During the continuous rains on day four at Emirates Old Trafford, the England locker room watched the Open at Hoylake.


It should come as no surprise that a golf-crazed England locker room spent the time during the incessant rains on day four at Emirates Old Trafford watching the Open at Hoylake. And, while this was primarily a group of people enjoying their hobby while their day jobs were put on hold, there was some valuable crossover.

Except for a brief period between 2.42 p.m. and 5 p.m., when they were able to get on the field for 30 overs, every player and coach had their weather apps open on their phones or laptops while pent up in the home dressing room. However, the television displays provided them with the most useful visual signals.

While umbrellas remained open in Manchester for the majority of the day, the sight of them being closed some 47 miles away at the Royal Liverpool Golf Club offered promise, given that the rain was coming from the west. The Open final round will almost certainly return to television on Sunday, but with the next band of rain rolling down from the north, England may have to find other reasons to be optimistic. Their window of chance is shrinking as they look for five more wickets to prevent Australia from retaining the urn with one match remaining. In their second inning, the tourists are 214 for five, losing by 61 runs.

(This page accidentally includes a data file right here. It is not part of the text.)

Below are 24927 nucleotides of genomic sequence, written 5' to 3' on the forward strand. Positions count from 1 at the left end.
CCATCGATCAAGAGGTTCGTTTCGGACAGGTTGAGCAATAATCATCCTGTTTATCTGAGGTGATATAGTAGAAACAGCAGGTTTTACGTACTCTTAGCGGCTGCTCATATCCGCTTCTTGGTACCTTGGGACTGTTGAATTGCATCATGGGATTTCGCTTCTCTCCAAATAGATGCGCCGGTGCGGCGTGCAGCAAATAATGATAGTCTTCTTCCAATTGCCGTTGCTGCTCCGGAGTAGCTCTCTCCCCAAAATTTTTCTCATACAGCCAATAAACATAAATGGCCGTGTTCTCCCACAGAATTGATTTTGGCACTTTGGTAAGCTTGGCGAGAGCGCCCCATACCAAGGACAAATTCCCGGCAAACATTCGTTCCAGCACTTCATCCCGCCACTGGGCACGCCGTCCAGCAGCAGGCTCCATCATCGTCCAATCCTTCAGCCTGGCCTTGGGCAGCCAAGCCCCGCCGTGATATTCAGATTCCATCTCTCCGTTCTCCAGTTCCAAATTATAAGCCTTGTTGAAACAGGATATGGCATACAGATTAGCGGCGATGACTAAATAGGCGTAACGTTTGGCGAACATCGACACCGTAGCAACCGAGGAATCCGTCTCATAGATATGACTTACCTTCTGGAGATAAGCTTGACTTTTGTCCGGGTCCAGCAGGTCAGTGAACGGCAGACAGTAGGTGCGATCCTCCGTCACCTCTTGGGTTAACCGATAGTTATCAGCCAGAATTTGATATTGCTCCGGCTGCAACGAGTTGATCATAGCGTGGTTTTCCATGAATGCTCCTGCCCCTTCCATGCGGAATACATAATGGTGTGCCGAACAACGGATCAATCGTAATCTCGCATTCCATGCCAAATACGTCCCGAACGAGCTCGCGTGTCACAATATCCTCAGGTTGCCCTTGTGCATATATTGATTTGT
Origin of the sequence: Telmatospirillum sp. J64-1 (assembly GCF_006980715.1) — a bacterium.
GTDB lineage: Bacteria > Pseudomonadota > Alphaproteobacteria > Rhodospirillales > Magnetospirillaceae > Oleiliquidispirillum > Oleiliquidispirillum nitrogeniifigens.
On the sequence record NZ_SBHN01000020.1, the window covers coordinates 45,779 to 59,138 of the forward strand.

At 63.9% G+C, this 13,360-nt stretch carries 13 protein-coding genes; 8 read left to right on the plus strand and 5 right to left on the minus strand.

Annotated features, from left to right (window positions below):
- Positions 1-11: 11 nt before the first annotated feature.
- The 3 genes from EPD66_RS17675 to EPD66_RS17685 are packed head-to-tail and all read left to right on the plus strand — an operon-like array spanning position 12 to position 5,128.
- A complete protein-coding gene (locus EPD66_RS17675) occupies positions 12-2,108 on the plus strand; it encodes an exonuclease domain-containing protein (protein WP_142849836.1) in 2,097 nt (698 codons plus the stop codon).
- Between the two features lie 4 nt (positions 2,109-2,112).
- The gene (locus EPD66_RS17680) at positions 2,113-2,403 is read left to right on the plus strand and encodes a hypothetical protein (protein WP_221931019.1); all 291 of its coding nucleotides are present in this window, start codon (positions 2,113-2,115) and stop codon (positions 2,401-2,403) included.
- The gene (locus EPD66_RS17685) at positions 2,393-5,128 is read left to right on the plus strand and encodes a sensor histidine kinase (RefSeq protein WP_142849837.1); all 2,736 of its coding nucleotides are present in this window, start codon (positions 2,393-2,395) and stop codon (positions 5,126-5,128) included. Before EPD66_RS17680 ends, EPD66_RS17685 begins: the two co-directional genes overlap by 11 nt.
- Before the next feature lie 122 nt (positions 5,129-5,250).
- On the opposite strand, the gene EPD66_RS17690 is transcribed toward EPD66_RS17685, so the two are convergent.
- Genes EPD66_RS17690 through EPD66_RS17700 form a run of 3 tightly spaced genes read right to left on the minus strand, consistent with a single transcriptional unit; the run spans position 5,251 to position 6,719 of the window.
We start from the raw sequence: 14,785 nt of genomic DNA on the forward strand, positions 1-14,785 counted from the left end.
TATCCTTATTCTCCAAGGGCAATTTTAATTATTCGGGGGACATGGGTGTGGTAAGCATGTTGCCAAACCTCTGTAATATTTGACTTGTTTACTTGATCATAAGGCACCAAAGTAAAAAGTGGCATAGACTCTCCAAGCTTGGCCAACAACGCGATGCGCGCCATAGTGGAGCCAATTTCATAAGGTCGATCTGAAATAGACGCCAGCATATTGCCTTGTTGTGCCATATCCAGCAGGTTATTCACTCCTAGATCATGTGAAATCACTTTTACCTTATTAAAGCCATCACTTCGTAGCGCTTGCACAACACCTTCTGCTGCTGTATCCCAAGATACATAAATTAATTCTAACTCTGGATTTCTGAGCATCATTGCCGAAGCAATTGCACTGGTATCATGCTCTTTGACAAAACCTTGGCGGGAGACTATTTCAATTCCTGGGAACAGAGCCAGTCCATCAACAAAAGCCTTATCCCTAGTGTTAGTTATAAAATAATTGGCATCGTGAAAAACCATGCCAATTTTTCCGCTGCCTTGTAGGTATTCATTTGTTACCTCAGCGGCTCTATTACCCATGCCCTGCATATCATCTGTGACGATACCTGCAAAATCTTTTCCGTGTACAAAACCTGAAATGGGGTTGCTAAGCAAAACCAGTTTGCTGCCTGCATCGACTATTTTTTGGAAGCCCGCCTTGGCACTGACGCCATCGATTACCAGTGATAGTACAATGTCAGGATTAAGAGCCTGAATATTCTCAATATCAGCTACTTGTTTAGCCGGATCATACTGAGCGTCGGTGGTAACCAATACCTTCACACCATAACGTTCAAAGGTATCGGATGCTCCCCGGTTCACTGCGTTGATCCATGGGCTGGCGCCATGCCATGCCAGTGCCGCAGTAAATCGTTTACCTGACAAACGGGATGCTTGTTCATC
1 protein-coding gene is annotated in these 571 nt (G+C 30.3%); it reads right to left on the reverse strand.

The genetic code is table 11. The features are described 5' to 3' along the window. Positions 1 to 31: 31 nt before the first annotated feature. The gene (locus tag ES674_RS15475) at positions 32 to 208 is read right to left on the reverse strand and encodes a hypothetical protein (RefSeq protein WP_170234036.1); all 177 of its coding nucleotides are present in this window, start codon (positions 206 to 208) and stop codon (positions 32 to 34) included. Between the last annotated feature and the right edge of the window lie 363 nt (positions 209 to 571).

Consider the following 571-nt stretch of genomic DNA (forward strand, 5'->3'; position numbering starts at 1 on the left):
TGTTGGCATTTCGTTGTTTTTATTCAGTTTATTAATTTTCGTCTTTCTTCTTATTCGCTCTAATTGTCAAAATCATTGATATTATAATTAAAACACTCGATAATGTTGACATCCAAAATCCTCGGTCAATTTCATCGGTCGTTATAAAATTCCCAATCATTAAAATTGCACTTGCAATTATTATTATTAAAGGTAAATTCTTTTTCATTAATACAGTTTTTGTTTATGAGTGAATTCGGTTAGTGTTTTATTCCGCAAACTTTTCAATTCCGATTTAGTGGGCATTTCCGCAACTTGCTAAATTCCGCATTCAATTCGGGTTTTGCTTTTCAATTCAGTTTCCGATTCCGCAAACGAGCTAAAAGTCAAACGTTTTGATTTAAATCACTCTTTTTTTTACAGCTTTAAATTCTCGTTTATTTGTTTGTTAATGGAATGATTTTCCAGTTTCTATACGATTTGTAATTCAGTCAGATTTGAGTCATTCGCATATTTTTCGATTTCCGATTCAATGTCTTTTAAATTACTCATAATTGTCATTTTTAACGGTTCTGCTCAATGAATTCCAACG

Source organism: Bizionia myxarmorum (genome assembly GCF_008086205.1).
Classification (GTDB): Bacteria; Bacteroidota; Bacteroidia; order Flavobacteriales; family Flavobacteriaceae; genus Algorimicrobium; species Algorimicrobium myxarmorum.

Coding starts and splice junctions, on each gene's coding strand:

“It was nice; the golf was on,” England batting coach Marcus Trescothick remarked. “It’s obviously in the right direction, so when the brollies went down over there, we were a little bit more hopeful we might get a bit of a break in it.” Trescothick was significantly less optimistic about the outlook for day five: “Rain, unfortunately.”

Those 30 overs were more than England had anticipated. Australia’s 101-run contribution narrowed the lead to 61, but the loss of Marnus Labuschagne for 111, his first century of the series, means the tail is now only two wickets away.

Even that portion of gameplay came with conditions. The umpires judged after 17 overs that the light was too bad for England to continue with their quicks when Ben Stokes tried to return to Mark Wood from the James Anderson end. It was a particular setback for England, considering that Wood would have been armed with a harder replacement ball, given that the original had been changed the previous over after losing shape due to moisture picked up from the damp outfield.

That ball had been helpful to England on Friday evening, especially Wood, who had been getting some useful reverse-swing, allowing him to take three for 17 from seven overs. England’s fielders were also dissatisfied that Labuschagne was involved in the ball alteration. In the end, James Anderson bowled only one over at pace with the replacement.

Just as it appeared that Moeen Ali and Joe Root were bowling in tandem, the latter struck to dismiss Labuschagne, who was caught behind attempting a cut. It was first called out on the field before DRS showed a spike since the ball clearly nicked the bat. The hitter had previously enjoyed a life when he edged a surprise away-swinger from Root that nearly knocked Zak Crawley’s head off at first slip before sprinting away for four to boost Labuschagne’s batting average to 97.